Whether you are the one initiating it or experiencing it, a 'break up' is always difficult. Breaking up with someone is always an incredibly taxing process, but a new phrase called 'fizzling' in the dating scene makes it much more unbearable. Ghosting and finally breaking apart are comparable to fizzling, however fizzling is more brutal. It's similar to gradually losing interest in someone before the partnership ends.
What is Fizzling?
The individual in question systematically reduces their level of care and attention, allowing the relationship to deteriorate over time without a definitive end in sight. For the individual receiving it, fizzling also increases the difficulty of finding closure and then moving on. What Is a Beige Flag? Does Your Partner Have Beige Flags? Know Everything About Viral TikTok Dating Trend.
Imagine this for a better understanding: rather than declaring, "Hey, it's over," people begin to reply less frequently and send shorter messages. They seem to be progressively vanishing from your life. This is a common occurrence, particularly with dating apps where it's simple to end a conversation without giving a clear explanation.
Here's What Experts Have to Say
While fizzling isn't a novel concept, it has gained popularity recently. Individuals utilise it as an escape from the turmoil of an actual breakup, allowing them to move on. The issue is that, despite appearances, experts claim that fizzling might cause more pain than a typical split. Consequently, it becomes more difficult to maintain the discussion as the messages grow shorter and slower. The fizzling individual eventually just stops responding entirely, and it appears as though they have finally ghosted you.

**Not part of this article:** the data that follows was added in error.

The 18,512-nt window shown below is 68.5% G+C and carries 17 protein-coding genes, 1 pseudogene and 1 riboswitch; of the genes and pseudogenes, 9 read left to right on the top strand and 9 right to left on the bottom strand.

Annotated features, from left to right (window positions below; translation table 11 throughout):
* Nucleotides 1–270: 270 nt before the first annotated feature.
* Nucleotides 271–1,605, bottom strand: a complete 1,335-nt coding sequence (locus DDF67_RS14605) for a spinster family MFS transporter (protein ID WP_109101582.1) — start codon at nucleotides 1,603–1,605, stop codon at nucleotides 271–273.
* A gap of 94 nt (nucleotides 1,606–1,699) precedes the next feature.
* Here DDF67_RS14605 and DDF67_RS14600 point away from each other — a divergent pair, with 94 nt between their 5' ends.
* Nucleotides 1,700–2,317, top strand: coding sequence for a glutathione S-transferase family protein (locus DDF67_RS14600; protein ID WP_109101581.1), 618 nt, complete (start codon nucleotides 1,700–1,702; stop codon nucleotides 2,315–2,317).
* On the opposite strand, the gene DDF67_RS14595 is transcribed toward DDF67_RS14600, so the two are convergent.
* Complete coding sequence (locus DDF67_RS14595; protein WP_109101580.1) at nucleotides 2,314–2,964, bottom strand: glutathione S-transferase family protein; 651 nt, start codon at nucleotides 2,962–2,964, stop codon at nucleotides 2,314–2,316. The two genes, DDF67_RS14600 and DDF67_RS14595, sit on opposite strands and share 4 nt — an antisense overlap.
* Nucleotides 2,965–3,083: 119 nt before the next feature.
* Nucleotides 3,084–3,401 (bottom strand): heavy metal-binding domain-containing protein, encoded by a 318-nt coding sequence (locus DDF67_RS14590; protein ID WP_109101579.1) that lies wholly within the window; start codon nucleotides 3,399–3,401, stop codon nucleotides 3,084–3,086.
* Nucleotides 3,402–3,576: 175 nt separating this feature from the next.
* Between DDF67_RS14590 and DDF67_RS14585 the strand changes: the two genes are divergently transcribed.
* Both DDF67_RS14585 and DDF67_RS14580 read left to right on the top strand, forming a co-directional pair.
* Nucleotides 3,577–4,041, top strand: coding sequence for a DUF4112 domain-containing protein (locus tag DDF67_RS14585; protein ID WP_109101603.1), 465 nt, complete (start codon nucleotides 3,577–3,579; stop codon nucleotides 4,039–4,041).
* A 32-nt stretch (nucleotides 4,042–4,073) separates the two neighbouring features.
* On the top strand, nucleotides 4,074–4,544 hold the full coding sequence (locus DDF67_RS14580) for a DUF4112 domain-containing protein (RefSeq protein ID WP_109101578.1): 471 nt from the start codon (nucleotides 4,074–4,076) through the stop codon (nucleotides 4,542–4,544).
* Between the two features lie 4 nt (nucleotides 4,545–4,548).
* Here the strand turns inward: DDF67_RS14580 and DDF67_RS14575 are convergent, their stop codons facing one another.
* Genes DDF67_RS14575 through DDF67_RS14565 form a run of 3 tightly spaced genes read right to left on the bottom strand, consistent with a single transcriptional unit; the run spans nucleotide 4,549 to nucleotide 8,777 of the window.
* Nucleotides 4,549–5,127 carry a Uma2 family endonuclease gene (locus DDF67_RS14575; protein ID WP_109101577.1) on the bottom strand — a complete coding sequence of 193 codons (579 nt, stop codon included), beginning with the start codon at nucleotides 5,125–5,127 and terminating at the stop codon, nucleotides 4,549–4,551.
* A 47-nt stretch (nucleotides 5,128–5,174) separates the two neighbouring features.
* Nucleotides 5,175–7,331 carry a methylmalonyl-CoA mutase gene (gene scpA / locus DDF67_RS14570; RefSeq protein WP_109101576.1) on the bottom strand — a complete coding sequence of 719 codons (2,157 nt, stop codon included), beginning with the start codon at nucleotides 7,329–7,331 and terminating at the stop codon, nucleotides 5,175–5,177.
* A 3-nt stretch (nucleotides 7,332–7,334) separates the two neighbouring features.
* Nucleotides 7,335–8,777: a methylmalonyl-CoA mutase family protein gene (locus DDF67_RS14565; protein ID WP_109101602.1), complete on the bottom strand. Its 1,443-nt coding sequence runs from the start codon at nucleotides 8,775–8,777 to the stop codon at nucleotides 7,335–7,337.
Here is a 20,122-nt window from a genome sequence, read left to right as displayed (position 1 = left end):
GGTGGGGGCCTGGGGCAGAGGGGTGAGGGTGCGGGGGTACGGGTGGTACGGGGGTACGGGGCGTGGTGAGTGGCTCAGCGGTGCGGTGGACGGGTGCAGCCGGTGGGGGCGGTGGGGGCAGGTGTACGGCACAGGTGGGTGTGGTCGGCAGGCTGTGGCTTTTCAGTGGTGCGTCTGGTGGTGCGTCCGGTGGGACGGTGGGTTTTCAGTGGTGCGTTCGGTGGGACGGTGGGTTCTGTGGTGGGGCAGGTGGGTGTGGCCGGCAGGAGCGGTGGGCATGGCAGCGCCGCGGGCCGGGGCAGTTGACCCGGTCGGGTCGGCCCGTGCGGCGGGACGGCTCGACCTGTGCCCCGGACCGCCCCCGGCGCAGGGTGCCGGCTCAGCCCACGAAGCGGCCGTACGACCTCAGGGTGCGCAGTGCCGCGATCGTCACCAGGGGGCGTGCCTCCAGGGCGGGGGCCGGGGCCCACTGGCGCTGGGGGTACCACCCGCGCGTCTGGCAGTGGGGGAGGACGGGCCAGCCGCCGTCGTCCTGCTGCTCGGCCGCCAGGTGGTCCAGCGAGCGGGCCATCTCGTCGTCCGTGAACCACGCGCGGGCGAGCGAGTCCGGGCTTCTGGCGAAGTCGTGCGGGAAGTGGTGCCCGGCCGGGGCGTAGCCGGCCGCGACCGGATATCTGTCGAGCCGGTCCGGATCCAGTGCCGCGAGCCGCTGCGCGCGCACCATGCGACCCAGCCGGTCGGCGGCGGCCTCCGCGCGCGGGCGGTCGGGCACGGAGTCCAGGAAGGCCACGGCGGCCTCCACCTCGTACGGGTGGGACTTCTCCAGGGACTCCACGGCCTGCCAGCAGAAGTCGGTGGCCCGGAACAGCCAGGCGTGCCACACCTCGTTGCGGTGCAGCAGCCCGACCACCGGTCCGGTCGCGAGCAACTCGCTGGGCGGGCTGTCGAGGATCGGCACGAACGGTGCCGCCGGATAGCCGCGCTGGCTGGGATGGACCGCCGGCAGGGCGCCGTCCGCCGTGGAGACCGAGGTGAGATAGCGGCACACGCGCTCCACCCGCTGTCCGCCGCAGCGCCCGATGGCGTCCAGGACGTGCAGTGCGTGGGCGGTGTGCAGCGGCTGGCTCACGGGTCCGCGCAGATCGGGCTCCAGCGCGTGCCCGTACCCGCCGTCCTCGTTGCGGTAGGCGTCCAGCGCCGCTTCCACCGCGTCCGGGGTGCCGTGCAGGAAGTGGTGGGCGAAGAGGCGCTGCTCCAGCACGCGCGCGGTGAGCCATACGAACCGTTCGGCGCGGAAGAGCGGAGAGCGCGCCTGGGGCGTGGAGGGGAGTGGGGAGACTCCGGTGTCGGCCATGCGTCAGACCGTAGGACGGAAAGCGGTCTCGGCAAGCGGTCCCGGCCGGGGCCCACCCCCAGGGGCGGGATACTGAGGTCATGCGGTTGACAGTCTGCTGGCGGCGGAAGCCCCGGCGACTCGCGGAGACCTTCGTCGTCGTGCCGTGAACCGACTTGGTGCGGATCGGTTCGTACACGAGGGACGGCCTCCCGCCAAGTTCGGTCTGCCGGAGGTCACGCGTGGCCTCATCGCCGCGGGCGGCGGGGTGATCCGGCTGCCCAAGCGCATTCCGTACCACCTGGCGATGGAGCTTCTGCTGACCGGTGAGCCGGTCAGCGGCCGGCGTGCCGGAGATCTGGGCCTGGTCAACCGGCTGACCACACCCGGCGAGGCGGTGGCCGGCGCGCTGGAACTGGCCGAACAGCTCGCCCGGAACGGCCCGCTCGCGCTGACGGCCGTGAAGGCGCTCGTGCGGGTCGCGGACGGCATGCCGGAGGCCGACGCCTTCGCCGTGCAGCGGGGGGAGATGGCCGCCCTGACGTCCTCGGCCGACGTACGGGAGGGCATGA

The entire fizzling process may continue for several weeks or even months. Some refer to it as a more covert kind of ghosting, in which the victim gradually withholds attention until they discover someone they like more. What Is 'Dry Dating'? Why Is It Popular Among Gen Z and Millennials in 2023 – Everything To Know About This Trend.
A while back, Hinge, a dating app, conducted research on LGBTQIA+ dating. They discovered that after the first few dates, fizzling occurs often. The majority of individuals actually don't like it, they also discovered. Ninety percent of the participants in their research expressed a strong desire for it not to happen to them.
(The above story first appeared on LatestLY on Nov 20, 2023 04:42 PM IST. For more news and updates on politics, world, sports, entertainment and lifestyle, log on to our website latestly.com).